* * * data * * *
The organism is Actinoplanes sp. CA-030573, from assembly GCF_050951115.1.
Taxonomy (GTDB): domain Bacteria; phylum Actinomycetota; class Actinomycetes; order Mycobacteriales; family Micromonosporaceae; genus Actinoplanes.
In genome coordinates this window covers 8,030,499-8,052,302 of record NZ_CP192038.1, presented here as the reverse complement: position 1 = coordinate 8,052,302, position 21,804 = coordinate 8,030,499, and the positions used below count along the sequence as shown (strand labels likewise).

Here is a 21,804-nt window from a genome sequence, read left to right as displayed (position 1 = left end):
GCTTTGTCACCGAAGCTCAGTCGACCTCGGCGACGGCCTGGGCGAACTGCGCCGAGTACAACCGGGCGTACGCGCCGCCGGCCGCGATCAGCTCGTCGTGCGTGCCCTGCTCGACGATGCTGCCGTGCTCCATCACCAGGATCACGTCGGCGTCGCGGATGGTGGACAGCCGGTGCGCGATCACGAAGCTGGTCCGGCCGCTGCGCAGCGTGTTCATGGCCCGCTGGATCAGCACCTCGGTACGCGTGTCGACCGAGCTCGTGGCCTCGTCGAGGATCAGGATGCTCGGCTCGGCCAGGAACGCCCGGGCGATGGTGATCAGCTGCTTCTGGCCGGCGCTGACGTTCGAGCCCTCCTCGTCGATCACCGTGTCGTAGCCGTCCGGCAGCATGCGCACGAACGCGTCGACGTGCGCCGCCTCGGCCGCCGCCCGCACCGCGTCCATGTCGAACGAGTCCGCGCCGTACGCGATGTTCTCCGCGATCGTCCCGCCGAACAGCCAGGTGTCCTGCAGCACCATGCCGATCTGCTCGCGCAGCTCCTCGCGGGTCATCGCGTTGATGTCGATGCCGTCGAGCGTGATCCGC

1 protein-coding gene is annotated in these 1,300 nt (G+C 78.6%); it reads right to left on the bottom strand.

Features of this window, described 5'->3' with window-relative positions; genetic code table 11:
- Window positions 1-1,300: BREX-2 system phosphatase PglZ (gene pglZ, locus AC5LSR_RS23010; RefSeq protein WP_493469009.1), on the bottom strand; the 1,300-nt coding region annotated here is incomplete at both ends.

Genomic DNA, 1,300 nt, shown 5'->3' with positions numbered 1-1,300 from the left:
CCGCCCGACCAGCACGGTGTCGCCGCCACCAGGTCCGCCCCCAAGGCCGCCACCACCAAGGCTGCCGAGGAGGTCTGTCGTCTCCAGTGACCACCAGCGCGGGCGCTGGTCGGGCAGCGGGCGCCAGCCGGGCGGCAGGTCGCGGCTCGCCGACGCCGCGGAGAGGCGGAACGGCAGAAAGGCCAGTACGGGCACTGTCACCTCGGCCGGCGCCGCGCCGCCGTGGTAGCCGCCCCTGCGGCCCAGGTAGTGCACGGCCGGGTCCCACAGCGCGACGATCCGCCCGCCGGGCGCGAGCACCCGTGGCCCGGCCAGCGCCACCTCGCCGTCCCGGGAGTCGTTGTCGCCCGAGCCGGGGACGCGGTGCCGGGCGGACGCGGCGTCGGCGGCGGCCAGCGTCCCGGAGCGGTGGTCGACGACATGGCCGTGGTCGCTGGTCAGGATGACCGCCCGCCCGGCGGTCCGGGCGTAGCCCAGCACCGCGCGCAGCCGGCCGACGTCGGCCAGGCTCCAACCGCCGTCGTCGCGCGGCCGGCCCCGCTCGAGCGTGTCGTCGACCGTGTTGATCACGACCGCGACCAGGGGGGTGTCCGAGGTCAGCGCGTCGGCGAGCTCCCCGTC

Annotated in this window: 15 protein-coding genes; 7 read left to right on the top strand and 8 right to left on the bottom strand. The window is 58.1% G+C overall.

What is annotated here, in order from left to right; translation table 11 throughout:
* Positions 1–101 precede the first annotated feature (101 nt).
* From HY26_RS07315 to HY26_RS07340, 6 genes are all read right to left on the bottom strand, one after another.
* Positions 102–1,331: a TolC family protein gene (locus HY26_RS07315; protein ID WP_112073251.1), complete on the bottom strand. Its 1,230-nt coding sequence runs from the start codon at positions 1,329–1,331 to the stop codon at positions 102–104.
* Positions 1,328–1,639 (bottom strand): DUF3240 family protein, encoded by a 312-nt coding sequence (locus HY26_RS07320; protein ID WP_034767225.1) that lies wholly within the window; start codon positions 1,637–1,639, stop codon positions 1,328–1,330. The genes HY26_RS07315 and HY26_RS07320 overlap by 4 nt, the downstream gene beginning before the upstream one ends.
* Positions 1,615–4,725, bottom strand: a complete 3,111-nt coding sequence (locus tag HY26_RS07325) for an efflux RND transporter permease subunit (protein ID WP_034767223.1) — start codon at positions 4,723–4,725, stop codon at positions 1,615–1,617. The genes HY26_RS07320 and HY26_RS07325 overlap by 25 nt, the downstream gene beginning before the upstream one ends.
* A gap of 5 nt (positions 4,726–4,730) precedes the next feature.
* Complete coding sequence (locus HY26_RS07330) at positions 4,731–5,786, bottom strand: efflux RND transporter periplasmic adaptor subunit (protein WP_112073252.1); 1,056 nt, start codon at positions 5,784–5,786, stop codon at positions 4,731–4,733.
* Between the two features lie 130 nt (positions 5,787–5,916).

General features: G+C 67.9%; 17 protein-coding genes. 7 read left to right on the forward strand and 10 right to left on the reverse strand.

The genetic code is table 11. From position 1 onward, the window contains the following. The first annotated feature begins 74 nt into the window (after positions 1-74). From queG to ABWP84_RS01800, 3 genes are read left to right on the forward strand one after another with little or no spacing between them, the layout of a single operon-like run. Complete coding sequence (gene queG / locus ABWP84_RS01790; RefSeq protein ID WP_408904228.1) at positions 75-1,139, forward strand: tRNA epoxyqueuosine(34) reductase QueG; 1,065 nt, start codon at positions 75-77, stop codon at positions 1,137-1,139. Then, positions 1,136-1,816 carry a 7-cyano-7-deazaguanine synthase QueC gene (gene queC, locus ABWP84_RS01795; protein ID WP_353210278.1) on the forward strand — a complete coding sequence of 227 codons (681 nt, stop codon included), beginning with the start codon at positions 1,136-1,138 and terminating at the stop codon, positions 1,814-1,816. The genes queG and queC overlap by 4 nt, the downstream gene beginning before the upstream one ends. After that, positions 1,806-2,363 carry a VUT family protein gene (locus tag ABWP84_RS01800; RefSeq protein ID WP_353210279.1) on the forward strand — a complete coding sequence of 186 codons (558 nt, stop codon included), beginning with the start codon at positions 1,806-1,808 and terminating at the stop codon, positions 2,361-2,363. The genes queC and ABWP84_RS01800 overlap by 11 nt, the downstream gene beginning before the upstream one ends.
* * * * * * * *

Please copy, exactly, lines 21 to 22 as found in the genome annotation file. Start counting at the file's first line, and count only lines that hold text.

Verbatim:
General features: G+C 67.9%; 17 protein-coding genes. 7 read left to right on the forward strand and 10 right to left on the reverse strand.

The genetic code is table 11. From position 1 onward, the window contains the following. The first annotated feature begins 74 nt into the window (after positions 1-74). From queG to ABWP84_RS01800, 3 genes are read left to right on the forward strand one after another with little or no spacing between them, the layout of a single operon-like run. Complete coding sequence (gene queG / locus ABWP84_RS01790; RefSeq protein ID WP_408904228.1) at positions 75-1,139, forward strand: tRNA epoxyqueuosine(34) reductase QueG; 1,065 nt, start codon at positions 75-77, stop codon at positions 1,137-1,139. Then, positions 1,136-1,816 carry a 7-cyano-7-deazaguanine synthase QueC gene (gene queC, locus ABWP84_RS01795; protein ID WP_353210278.1) on the forward strand — a complete coding sequence of 227 codons (681 nt, stop codon included), beginning with the start codon at positions 1,136-1,138 and terminating at the stop codon, positions 1,814-1,816. The genes queG and queC overlap by 4 nt, the downstream gene beginning before the upstream one ends. After that, positions 1,806-2,363 carry a VUT family protein gene (locus tag ABWP84_RS01800; RefSeq protein ID WP_353210279.1) on the forward strand — a complete coding sequence of 186 codons (558 nt, stop codon included), beginning with the start codon at positions 1,806-1,808 and terminating at the stop codon, positions 2,361-2,363. The genes queC and ABWP84_RS01800 overlap by 11 nt, the downstream gene beginning before the upstream one ends.